My daughter called last night. She was fired from her job and, certainly, it was one she needed firing from. It is best for her, a talented physical trainer, to not rely on a job at the counter of a pizza joint, organic pizza or not,
On top of it, she has a cold. A bad one. So, all around, she needed her Mommy and decided to come up even though it would be only over night.
She arrived at about seven in the evening. I took her out to a Chinese buffet/Mongolian grill where she ate mostly raw vegetables and fish. I took a few things in small quantities I should not have, would normally not have, and left most of what I took, eating a few bites, enjoying, sometimes, the flavour and /or texture and leaving the rest. After a quick trip to the grocery for eggs and milk, my wife treated her for her cold, my daughter laying on her back, on the couch, acupuncture needles erupting from her stomach and legs like sparse, corse hairs. After, her backed was cupped to relieve her congestion. All this after a listen through a stethoscope to make sure she was not about to have pneumonia.
Later that evening, me on my laptop, Lee on hers and my daughter on hers, she looks at us and says, “Is this what we’re going to do?”
It’s a Sunday night, 10:30. What to do with work the next day? With a daughter with the flu?
When she calls, she complains because we are always out, never home. “Are you out with your friends again?” Many of my friends are her age or thereabouts and this appears to upset, or, perhaps, just confuse her. She asks me where her mother is. She did not answer her phone. Out, I answer. Without you? Why?
We have lives.
But you didn’t when you lived in Miami.
Yes, I know. That’s why we like it here so much better.
So now, late on a Sunday night, we are relaxed, quiet and now, now she wants us to have a life.
The next day, she is treated again in Lee’s office. Then we take her to a gentleman for Live Blood Cell Analysis. He takes a drop of blood, looks at it in a scanning microscope and recommends olive leaf, black cherry extract and vitamin e as well as a way to drop some stress besides exercise.
My daughter is a dancer and trainer. Athletic, her body fat is about five percent. Low for a female, even for an athletic one.
While the chemist is talking with her, I notice an body fat analysis machine. An impedance model made by a company with an excellent reputation for medical devices. An Omron. The same company that makes my pedometer. I pick it up finding it easy to figure out: press the button for height/feet and it changes. Press for height/inches and it changes. Gender and age was the same. Hold he handles and press the ‘start’ button with your thumb. It took me less than half a minute and, of course, I expected ominous, horrific results.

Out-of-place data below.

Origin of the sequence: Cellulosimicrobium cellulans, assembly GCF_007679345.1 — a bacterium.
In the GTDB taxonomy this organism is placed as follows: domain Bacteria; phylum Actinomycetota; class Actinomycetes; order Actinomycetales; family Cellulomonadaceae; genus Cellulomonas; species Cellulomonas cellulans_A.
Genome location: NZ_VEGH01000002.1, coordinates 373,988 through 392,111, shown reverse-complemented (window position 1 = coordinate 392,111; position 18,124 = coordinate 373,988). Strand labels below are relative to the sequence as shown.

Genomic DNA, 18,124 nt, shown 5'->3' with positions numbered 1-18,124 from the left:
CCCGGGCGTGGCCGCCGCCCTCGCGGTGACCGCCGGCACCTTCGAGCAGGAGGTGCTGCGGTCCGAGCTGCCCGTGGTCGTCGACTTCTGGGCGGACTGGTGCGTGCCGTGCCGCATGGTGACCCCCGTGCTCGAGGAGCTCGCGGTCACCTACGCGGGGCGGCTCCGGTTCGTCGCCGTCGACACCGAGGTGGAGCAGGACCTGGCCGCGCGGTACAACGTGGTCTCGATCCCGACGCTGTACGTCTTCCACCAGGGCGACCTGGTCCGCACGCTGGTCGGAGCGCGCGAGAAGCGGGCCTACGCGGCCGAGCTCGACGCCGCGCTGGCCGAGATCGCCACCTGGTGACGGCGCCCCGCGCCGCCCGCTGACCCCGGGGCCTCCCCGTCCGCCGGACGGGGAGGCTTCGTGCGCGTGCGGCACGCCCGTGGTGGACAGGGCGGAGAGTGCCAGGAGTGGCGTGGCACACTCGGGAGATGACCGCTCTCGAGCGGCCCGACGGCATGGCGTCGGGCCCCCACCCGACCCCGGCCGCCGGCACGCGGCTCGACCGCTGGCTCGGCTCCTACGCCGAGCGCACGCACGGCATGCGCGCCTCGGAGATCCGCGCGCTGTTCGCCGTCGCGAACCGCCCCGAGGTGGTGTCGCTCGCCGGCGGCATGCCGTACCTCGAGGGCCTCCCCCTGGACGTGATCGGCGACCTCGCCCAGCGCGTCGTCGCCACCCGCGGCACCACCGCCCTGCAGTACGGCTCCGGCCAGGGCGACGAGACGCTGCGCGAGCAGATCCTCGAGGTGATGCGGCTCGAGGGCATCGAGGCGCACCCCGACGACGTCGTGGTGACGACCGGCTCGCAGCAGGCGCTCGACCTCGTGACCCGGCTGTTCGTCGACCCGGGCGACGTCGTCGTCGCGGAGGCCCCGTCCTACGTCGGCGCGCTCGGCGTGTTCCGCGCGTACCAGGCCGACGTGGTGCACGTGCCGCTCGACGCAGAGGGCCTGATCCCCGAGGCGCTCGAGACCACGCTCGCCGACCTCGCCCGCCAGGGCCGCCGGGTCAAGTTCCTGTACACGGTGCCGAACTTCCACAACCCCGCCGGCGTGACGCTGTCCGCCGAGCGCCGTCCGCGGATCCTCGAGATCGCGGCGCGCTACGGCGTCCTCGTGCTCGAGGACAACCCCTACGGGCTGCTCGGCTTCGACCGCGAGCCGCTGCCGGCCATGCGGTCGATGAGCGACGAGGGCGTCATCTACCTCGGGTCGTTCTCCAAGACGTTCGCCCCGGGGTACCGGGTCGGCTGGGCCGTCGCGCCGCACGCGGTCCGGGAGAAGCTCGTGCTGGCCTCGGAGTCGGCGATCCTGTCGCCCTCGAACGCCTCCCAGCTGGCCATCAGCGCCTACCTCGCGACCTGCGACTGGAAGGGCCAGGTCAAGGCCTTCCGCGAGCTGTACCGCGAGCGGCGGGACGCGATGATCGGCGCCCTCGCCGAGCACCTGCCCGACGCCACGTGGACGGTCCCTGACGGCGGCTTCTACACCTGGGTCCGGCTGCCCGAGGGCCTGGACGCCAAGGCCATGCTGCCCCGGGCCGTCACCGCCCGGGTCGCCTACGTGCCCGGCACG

Friday evening: Craig tells me I’m thin. He tells me even since my birthday, I have gotten thinner. I say I’m working on it. He answers that I am past working on it. I take this as a compliment, but, trust Craig as I do, still cannot believe it.
I mention this in an email thread from/to a WW friend in Maryland. Wulf, my twin, she of the same hight/weight/birthday/sci-fi collection/proclivities/etc… and she tells me I should believe him.
And, she continues, if I don’t believe him, how about my friends which whom I go to Playalinda Beach? Do they tell me that? I should believe them.
Yes, I say, they do. And I don’t.
And here I am, two days later, with an Omron Body Fat Analyzer in my hands and it is calculating, calculating, calculating… It seems to take longer than setting it up and it reads, finally, sixteen percent. What?
Sixteen percent. The chemist, Richard, he of the Natural Foods Coop, Café, Naturapathic School says he is not surprised and it is quite accurate.
What’s normal, I ask. Fifteen to eighteen percent is considered low to high normal for a guy.
Sixteen percent. I am doing something right. Maybe the belly and chest are in my imagination. (Evanne says everyone loves boobs. I still think they look better on her than me.) Maybe a cruel trick of heredity but, in any case, this is incontrovertible. I have been wrong.
The diet changes, exercise, attitude – it has all worked despite my seeing otherwise. I have worked for these results but did not believe them possible. I have been working, extending continuous effort for something I did not actually, in any way, believe I would accomplish. And then, there it is. Here it is in front of me and I am amazed. As though it dropped from the sky, I am amazed.
In a way, my success leaves me not knowing what to do. I succeeded? How is that? Just through hard work and dedication?
What else will I be surprised at success in? Selling a book? Producing a play? Can I do these things even if I do not believe I can? Is belief a necessary part of work? Do I need to believe to succeed? It would appear as not.
And despite the evidence, in the face of so much proof, why is it I believe I cannot?
My skinny self wants to know.